Surprisingly there was light rain overnight but clearer skies in the morning persuaded me to head back up the gorge to retake my photos - which were enhanced by the fresh snow on the highest tops. The friendliness of the kids up in these mountains is remarkable - they have so little and yet always smile and wave - similarly the women folk who are hard at work fetching forage for the livestock, loading donkeys with firewood, washing huge rugs in the rivers or working the tiny patches of fertile ground dotted around the valley floor. Most people travel in the   ramshackle vans that ferry goods, people and livestock around and a lift is always appreciated as there are no fixed schedules to these 'berber taxis'. The stark landscape was some of the most impressive so far with the road zig-zagging between high barren mountain ranges linking up the dusty mud walled houses that formed the numerous small hamlets. Newer unfinished buildings were dotted around and the small bars and cafes all offered basic camping where space permitted so a return for longer next time is planned as the area has much potential for a little later in the season.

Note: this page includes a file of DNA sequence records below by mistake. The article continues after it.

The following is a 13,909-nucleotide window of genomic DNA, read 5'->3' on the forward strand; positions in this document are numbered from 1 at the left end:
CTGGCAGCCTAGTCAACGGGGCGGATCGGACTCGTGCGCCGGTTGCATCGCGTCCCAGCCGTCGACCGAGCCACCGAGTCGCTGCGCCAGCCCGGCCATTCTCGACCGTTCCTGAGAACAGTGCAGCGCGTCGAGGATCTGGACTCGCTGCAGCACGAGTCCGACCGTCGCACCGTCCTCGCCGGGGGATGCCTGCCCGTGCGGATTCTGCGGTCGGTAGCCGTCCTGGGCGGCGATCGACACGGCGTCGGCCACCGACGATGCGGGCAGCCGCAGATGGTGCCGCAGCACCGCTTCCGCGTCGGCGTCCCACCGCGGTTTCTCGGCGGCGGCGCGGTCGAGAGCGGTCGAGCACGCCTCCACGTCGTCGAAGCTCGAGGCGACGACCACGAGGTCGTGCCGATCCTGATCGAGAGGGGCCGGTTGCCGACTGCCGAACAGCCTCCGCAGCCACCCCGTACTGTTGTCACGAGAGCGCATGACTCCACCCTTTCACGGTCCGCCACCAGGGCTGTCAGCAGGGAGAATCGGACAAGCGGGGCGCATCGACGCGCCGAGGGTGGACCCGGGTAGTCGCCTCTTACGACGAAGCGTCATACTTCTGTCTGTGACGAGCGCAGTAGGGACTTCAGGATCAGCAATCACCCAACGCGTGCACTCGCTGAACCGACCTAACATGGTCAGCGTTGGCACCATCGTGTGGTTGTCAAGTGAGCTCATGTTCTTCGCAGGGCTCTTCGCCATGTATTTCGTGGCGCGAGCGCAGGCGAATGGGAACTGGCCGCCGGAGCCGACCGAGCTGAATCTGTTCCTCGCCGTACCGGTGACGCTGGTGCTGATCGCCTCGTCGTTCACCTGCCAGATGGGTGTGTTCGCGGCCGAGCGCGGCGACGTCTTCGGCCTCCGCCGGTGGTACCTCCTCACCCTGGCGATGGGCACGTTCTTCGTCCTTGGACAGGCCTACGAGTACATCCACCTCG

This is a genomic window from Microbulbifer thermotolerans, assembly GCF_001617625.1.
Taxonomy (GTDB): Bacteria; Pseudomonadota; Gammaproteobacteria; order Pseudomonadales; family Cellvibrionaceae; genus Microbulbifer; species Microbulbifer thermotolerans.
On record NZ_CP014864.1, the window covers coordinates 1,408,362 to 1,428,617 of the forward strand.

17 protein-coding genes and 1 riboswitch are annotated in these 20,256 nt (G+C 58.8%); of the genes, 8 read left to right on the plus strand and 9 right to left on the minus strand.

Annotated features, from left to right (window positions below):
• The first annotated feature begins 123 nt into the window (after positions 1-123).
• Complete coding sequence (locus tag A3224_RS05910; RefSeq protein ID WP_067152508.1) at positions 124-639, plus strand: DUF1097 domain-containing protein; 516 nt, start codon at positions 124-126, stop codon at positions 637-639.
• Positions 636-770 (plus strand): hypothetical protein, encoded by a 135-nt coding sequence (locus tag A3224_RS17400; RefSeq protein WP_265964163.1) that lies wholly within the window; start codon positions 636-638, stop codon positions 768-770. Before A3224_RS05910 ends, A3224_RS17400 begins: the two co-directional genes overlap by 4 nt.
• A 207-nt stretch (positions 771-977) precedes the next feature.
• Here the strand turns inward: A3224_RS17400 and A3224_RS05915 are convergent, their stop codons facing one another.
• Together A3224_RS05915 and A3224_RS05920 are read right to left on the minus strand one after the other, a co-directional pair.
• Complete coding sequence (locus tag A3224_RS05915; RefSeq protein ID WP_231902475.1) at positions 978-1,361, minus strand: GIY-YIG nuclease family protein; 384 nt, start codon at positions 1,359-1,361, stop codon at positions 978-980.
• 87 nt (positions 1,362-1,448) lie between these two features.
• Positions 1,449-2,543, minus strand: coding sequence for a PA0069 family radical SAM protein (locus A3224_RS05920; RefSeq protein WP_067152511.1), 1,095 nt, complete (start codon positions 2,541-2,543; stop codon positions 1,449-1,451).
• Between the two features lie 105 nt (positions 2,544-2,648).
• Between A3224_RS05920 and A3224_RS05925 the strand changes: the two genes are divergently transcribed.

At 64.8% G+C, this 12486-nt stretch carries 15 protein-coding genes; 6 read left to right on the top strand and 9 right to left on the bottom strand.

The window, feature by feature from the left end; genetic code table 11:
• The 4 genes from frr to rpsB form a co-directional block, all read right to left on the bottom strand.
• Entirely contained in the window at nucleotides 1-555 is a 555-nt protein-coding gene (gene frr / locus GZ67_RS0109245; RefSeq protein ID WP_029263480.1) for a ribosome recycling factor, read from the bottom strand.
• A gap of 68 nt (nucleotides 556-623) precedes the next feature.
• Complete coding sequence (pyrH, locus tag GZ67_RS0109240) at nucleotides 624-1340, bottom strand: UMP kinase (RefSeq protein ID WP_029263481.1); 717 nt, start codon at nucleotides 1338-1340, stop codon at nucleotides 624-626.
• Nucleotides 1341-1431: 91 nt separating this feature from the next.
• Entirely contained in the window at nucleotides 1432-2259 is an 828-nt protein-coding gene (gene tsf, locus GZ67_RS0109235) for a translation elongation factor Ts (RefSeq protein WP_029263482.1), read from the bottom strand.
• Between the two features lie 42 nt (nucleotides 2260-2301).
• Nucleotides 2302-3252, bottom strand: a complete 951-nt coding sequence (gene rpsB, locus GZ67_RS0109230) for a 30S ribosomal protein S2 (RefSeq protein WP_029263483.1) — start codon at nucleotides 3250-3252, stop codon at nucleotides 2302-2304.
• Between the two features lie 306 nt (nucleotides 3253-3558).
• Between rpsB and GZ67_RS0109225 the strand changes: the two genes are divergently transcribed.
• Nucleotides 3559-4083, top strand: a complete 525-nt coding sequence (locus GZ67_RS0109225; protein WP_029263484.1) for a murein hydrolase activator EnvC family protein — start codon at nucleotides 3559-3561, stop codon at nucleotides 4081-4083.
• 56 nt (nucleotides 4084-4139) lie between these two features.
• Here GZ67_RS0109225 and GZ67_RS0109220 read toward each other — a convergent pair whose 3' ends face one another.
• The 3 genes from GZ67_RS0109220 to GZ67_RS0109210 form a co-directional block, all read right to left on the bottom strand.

Tinerhir some 50km east has provided a place to catch up on the internet, source a slightly better wing mirror glass, chew the cud with a well travelled Ozzie guy on a 3 year cycling trip round Europe and North Africa ( and lose heavily at Scrabble) whilst a storm that came down from the High Atlas blew itself out to leave a fresh and starry night which bodes well for my exploration of the Todra Gorge as I enter my final week in this truly remarkable country.

The piccies HERE should give you a flavour of the past week and my whereabouts are revealed HERE

Wednesday, 13 February 2013

Half Way

Two weeks in to my month here and I shall be very keen to come back for longer next time as the country sits very easily with hassle free travel.